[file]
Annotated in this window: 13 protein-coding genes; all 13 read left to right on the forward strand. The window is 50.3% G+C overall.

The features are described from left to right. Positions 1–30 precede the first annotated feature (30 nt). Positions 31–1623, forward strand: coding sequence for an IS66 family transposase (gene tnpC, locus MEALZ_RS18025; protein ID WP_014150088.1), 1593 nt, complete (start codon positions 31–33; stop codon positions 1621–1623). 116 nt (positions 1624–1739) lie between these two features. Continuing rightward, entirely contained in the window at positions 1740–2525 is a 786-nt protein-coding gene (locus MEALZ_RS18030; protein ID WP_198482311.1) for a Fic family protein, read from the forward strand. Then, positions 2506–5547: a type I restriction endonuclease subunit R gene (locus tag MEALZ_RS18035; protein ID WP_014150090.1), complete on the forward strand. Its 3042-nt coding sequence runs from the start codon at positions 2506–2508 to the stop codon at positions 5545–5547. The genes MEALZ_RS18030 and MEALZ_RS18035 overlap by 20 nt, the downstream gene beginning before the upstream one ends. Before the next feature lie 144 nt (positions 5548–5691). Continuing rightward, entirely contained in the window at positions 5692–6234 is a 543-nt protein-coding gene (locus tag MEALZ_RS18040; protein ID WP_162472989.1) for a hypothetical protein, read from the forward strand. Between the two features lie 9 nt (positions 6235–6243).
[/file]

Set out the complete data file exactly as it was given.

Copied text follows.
Annotated in this window: 13 protein-coding genes; all 13 read left to right on the forward strand. The window is 50.3% G+C overall.

The features are described from left to right. Positions 1–30 precede the first annotated feature (30 nt). Positions 31–1623, forward strand: coding sequence for an IS66 family transposase (gene tnpC, locus MEALZ_RS18025; protein ID WP_014150088.1), 1593 nt, complete (start codon positions 31–33; stop codon positions 1621–1623). 116 nt (positions 1624–1739) lie between these two features. Continuing rightward, entirely contained in the window at positions 1740–2525 is a 786-nt protein-coding gene (locus MEALZ_RS18030; protein ID WP_198482311.1) for a Fic family protein, read from the forward strand. Then, positions 2506–5547: a type I restriction endonuclease subunit R gene (locus tag MEALZ_RS18035; protein ID WP_014150090.1), complete on the forward strand. Its 3042-nt coding sequence runs from the start codon at positions 2506–2508 to the stop codon at positions 5545–5547. The genes MEALZ_RS18030 and MEALZ_RS18035 overlap by 20 nt, the downstream gene beginning before the upstream one ends. Before the next feature lie 144 nt (positions 5548–5691). Continuing rightward, entirely contained in the window at positions 5692–6234 is a 543-nt protein-coding gene (locus tag MEALZ_RS18040; protein ID WP_162472989.1) for a hypothetical protein, read from the forward strand. Between the two features lie 9 nt (positions 6235–6243).